Victims of stray bullets criticize the statements of PM Haradinaj, who justified Dardan Gashi — a minister in his cabinet — shooting a firearm while sitting in the Deputy Prime Minister Fatmir Limaj’s traditional oda during a festive event. Haradinaj dismissed the incident, saying it was an Albanian tradition to fire arms and insisted that “nobody was harmed.” In another interview, Haradinaj went as far as to suggest that every former Kosovo Liberation Army, KLA, member had a weapon at home.
To Uka, the image of political leaders and state officials shooting weapons haphazardly was horrifying.
“We all saw them at a celebration, ministers and politicians, shooting weapons. I don’t know what made them do it, and what kind of pleasure they felt from shooting weapons,” said Uka, who added that he was against the Prime Minister’s statement.
“It is sad when the Prime Minister, instead of reproaching or punishing them [people who discharge weapons in celebration], in a way supported them by saying that it is our tradition to shoot weapons, and that he would have done the same in that case. And this is a paradox because it would’ve been better for the Prime Minister to deal with the aftermath,” said Uka.
Uka is not alone when it comes to criticizing Prime Minister Haradinaj’s nonchalance towards firearms.
Mensur Hoti, a former member of the KLA, and a current employee of the Ministry of Internal Affairs MIA, was recruited to fight illegal weapons. Hoti’s own department, part of the government led by Haradinaj, pursues a policy in contradiction with the Prime Minister’s statements.
“I personally do not have a weapons permit and do not carry any weapons. I believe that we had to carry weapons when the time was appropriate, in war, because you cannot be a soldier without a weapon. It is lawful to get a permit for a hunting weapon, as well as for sports shooting. It is a matter of will and desire, neither of which are for me,” said Hoti.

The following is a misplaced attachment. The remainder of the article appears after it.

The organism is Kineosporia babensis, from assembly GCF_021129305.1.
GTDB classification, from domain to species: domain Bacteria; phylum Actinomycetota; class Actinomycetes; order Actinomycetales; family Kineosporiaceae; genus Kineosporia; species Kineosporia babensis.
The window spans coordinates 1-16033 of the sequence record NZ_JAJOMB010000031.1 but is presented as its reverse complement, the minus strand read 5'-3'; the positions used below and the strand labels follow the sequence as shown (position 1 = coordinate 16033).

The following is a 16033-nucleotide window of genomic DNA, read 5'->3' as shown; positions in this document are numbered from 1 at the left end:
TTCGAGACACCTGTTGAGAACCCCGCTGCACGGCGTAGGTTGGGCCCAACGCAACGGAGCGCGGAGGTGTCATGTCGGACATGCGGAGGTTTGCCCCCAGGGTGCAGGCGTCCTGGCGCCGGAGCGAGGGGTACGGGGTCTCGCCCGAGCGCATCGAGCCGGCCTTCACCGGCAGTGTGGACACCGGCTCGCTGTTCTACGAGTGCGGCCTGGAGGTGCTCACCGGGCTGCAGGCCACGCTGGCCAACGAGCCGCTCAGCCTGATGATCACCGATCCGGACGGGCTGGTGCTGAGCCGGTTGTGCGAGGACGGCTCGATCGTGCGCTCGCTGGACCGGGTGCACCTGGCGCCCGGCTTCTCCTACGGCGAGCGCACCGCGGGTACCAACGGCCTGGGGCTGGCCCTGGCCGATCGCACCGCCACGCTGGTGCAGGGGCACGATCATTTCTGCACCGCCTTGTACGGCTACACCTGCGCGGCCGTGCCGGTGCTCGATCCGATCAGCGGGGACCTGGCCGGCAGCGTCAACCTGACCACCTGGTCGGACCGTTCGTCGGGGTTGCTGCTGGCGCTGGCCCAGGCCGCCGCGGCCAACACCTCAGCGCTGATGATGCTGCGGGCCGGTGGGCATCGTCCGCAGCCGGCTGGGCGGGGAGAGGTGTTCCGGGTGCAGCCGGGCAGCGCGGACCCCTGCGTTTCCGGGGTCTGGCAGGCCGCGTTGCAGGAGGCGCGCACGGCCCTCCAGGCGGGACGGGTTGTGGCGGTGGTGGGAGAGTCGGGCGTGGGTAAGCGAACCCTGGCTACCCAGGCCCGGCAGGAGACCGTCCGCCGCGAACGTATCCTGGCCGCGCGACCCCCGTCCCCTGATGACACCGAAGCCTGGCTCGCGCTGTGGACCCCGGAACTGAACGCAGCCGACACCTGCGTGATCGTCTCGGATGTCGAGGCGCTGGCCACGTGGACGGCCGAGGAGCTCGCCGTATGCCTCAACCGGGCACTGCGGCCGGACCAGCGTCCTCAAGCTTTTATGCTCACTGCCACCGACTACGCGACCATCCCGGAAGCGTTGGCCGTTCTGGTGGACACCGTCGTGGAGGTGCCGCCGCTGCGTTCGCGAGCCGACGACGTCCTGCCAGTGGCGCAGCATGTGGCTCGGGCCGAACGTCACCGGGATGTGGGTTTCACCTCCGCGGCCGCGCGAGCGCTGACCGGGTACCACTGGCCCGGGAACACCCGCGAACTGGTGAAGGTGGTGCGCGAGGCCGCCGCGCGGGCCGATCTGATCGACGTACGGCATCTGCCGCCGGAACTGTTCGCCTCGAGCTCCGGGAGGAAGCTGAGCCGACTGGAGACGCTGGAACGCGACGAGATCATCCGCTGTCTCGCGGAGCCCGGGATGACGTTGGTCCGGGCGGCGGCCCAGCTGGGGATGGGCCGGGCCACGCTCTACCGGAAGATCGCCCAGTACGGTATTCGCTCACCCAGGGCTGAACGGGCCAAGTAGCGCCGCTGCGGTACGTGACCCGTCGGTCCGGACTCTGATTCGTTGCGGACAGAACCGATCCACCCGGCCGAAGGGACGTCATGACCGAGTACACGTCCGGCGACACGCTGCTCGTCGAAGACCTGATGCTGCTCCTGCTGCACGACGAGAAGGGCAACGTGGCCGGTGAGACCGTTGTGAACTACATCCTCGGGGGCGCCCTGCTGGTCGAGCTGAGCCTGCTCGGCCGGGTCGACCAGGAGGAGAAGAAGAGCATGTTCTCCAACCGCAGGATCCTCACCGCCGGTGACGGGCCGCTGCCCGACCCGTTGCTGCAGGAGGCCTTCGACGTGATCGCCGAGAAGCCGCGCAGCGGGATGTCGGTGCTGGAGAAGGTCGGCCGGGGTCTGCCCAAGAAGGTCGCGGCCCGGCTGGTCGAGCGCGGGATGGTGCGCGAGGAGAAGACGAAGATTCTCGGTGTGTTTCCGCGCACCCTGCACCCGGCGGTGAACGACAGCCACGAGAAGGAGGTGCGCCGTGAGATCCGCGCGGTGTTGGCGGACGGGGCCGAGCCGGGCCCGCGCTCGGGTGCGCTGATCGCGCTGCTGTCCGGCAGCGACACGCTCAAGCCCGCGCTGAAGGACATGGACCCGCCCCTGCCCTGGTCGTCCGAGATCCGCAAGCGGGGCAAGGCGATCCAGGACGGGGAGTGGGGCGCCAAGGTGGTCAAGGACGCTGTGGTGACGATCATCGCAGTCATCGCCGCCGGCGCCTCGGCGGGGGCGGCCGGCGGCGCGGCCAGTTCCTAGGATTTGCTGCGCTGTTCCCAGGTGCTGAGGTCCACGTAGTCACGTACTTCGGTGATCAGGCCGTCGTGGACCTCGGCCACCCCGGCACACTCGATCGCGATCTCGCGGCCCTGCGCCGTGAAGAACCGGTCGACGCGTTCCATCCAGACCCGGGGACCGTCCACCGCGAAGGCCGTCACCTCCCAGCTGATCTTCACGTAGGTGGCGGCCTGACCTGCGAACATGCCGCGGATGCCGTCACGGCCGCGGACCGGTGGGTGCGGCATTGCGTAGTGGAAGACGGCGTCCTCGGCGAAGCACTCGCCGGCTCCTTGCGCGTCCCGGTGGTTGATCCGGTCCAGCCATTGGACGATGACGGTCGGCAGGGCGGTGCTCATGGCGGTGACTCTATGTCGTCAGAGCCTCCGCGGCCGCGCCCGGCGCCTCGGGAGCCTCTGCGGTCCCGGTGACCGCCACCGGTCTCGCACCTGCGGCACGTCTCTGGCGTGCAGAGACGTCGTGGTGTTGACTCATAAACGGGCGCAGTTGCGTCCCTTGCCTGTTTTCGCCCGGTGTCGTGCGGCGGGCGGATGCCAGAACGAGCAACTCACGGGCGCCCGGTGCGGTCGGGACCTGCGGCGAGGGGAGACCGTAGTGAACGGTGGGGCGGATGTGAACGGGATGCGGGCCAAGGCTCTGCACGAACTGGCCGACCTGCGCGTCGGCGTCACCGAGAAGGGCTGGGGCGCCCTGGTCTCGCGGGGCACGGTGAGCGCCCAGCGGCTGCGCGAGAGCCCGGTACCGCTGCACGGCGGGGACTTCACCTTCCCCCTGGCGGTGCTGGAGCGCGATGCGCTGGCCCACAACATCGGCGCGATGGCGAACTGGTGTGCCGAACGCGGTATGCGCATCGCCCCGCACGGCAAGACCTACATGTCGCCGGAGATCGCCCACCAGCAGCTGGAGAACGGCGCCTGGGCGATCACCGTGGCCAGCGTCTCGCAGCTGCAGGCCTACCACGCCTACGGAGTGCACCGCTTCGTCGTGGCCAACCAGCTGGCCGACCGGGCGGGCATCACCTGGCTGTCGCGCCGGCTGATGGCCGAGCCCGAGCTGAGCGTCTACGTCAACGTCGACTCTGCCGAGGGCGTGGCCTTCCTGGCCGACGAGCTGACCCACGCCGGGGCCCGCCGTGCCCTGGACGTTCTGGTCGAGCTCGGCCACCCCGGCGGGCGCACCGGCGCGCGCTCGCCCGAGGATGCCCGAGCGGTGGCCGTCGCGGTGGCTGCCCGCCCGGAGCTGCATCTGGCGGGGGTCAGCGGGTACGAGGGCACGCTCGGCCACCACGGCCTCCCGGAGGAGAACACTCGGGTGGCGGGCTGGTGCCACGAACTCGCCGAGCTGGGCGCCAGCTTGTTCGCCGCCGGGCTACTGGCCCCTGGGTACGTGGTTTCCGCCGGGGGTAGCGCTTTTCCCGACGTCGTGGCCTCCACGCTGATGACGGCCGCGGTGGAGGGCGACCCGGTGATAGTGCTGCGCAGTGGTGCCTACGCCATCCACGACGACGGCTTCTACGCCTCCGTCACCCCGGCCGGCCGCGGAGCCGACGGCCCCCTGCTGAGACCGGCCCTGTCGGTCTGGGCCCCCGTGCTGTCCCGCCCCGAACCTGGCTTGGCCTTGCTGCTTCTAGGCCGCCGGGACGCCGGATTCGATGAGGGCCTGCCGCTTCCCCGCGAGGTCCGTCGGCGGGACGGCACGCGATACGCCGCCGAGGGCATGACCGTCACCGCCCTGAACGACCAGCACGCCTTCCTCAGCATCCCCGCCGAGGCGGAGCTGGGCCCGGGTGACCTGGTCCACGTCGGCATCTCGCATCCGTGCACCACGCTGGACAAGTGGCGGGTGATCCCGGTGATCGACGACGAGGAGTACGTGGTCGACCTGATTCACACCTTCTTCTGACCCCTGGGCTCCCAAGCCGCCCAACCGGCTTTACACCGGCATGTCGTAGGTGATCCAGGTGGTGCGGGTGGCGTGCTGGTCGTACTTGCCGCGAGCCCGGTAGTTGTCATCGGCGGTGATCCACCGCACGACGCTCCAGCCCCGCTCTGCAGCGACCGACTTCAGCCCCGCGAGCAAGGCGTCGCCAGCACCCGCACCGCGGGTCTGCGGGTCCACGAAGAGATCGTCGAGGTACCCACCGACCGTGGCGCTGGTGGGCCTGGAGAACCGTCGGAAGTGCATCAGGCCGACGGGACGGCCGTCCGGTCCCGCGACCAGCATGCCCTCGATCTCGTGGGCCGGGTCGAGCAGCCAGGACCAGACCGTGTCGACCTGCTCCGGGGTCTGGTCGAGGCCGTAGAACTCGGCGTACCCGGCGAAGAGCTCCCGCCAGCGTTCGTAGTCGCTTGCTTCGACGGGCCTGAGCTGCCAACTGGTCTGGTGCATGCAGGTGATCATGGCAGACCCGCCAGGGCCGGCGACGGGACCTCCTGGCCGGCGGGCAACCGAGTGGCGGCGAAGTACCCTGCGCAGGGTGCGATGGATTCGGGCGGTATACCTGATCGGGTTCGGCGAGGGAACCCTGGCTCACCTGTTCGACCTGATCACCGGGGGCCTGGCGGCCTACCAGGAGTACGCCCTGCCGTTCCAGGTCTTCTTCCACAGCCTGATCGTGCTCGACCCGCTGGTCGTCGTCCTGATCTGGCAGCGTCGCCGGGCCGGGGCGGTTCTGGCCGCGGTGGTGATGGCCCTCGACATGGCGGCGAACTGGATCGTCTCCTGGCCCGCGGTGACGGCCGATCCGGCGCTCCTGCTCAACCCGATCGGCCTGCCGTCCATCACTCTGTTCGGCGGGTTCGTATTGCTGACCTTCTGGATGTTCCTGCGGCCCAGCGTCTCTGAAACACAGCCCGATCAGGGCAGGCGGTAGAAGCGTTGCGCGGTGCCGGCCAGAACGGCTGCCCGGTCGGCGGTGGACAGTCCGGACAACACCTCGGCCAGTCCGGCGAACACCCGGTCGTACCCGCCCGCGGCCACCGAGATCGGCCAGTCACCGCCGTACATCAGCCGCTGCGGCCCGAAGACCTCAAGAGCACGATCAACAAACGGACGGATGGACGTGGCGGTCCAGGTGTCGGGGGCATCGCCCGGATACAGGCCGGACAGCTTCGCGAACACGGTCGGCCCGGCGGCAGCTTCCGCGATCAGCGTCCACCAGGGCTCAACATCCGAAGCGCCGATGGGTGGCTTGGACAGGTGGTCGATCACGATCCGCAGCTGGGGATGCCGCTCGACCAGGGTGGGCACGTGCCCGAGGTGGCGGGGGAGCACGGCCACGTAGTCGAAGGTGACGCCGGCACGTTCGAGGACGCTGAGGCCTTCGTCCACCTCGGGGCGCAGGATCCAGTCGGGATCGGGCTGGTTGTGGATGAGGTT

He said he finds images of state officials shooting weapons to be disturbing.
“I saw the images, and, to me, they are disturbing. Shooting in those kinds of environments is disturbing firstly because of the safety of the people as well as from the judicial point of view. And once we add the high offices these people hold to the mix, it gets even more disturbing,” said Hoti.
“I cannot comment on the Prime Minister’s statements, but I can explain the laws that Kosovo has currently. Shootings of that nature can also be considered as the cause of a general safety hazard. So far I haven’t seen the Prime Minister Haradinaj doing such things, but my response would be the same, whoever commits these acts,” said Hoti.
Valdet Hoxha, former Deputy Minister of Internal Affairs, who was also part of the previous administration, sees Prime Minister Haradinaj’s statement about firearms as paradoxical.
Hoxha said that beside disturbing images, such acts are punishable for up to eight years in prison. He deems it even more disturbing that the Prime Minister, instead of disciplining his subordinates regarding the issue, he defended them.
“Of course, this could be analyzed from two aspects, the judicial as well as the political. And both of those have a common denominator: that such a thing is disgraceful. And I can say that this disgrace is least of those problems,” said Hoxha.
“It is a paradox. I expected that Prime Minister Haradinaj would immediately dismiss the deputy prime minister and the minister,” cincl Hoti.
28 December 2017 - 13:57